Promo Video: What is CASCA?  By Éric Gagnon Poulin, Université Laval 

Most of my life, during my degree or even as graduate student, I had never heard of CASCA. Still, I did all my schooling in anthropology, one part at UMontréal and the other at ULaval. It was not until 2014 that my research director, Jean Michaud, talked about the Canadian Anthropology Society. Intrigued, I wanted to know more. Like many PhD students, I aim for an academic career. Many are called, few are chosen. Being part of a network like CASCA is unquestionably an asset. I became a member and soon enough, I got involved in the executive committee as the francophone member at large. With my experience in documentary films, one of my first proposals was to make video to promote our association to our colleagues and other anthropologists. Today we present to you the result. We invite you to share this short video in your classes, on the page of your department and to your networks.

Be part of the adventure! Click here



Salisbury Award Committee 2015

  • Lorne Holyoak (Chair)
  • Pauline McKenzie Aucoin
  • And a Member at Large (Francophone or Anglophone)

Weaver-Tremblay Prize 2015

  • Regna Darnell (Chair)
  • Christine Jourdan
  • And a Member at Large (Francophone or Anglophone)

Resolutions Committee

  • Bruce Miller
  • Heather Howard
  • Robert Hancock
  • Christine Jourdan (non-voting member)

Co-Chairs of the Women's Network

  • Pauline McKenzie Aucoin
  • Heather Howard


  • Rob Hancock


  • Nathalie Boucher

President: Donna Patrick

President-Elect: Martha Radice

Past-President: Michel Bouchard

Treasurer: Clint Westman

Secretary: Pauline McKenzie

Anglophone Member at Large: Eric Henry

Francophone Member at Large: Éric Gagnon Poulin

Communications Officer: Nathalie Boucher


List of (almost) all Executive Committee members since 1974 (PDF). Please let us know if you know the missing information! 




President: Donna Patrick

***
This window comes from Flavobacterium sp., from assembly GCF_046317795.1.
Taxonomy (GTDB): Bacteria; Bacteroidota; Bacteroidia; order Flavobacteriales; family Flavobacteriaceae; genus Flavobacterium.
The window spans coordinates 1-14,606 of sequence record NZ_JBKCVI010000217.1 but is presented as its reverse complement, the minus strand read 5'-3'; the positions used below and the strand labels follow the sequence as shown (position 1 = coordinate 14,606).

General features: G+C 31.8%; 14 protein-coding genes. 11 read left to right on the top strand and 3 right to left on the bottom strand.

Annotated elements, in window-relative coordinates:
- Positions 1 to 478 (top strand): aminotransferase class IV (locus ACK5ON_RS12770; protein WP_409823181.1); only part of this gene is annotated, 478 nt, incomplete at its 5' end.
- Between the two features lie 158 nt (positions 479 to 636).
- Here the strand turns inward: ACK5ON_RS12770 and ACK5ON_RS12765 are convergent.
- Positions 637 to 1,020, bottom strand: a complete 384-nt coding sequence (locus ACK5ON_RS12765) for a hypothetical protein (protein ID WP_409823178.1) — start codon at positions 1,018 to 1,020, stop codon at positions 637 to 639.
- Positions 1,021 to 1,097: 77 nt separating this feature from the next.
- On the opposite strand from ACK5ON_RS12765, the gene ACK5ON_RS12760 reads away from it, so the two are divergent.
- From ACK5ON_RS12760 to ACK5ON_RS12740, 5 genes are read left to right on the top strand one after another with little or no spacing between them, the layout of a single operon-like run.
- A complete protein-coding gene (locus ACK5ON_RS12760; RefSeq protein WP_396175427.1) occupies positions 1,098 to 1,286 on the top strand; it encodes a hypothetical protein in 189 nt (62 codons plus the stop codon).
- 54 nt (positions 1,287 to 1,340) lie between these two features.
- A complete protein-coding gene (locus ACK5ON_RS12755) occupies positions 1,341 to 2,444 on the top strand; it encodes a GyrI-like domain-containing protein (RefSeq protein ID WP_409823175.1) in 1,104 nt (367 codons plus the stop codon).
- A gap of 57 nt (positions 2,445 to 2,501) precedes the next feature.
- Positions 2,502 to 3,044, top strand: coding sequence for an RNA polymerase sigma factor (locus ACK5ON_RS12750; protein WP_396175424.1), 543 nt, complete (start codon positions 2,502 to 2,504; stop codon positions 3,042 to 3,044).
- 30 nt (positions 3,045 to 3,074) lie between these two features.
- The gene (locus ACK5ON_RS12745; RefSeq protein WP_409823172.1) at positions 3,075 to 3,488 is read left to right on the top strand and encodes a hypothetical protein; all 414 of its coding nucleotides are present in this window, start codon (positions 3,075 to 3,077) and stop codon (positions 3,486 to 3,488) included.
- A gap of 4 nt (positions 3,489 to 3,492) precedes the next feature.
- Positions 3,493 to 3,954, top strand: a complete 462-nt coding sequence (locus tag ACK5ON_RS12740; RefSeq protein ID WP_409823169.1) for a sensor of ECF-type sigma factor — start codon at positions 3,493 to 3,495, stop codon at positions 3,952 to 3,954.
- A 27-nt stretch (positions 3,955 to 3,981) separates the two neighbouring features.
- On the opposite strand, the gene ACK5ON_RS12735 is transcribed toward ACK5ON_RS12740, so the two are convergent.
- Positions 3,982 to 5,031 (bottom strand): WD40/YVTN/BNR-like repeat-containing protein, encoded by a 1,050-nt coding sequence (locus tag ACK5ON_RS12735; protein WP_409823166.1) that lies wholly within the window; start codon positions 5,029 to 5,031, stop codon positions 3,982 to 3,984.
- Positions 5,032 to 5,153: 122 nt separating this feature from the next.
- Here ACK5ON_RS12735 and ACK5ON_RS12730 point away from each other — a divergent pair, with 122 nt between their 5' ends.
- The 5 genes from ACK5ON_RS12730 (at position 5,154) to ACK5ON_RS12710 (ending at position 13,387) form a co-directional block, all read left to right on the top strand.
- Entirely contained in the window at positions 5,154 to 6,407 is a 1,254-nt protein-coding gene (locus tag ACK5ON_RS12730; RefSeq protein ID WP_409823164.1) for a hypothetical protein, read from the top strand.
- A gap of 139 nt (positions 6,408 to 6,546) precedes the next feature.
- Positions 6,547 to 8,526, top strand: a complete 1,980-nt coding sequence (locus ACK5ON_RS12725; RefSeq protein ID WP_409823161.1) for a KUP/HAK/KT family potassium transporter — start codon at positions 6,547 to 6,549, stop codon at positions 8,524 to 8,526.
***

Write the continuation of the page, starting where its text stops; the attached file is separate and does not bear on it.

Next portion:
Donna Patrick studied linguistics and anthropology at McGill University, earning her B.A. and M.A. there, and at the University of Toronto, where she received her Ph.D. She taught at Brock University from 1996 to 2003 before moving to Carleton University in 2004, where she is currently Professor in the Department of Sociology and Anthropology. Professor Patrick’s research in linguistic anthropology focuses on Indigenous and minority language politics, rights, and practices and has included work in language endangerment, language socialization, language education policy and practice, critical literacies, and social semiotics. Publications include the 2003 monograph Language, Politics, and Social Interaction in an Inuit Community and the co-edited 2004 volume, Language Rights and Language Survival, as well as articles critiquing language endangerment discourse, language policy, and conceptions of language removed from political economic contexts of language learning and use. Her most recent work involves participatory action research with Inuit in Ottawa and Montreal, and explores Inuit identities, literacies, and the construction of place in transnational contexts through the semiotics of objects, food, and language. 

Send Donna Patrick a message by clicking here.

President-Elect: Martha Radice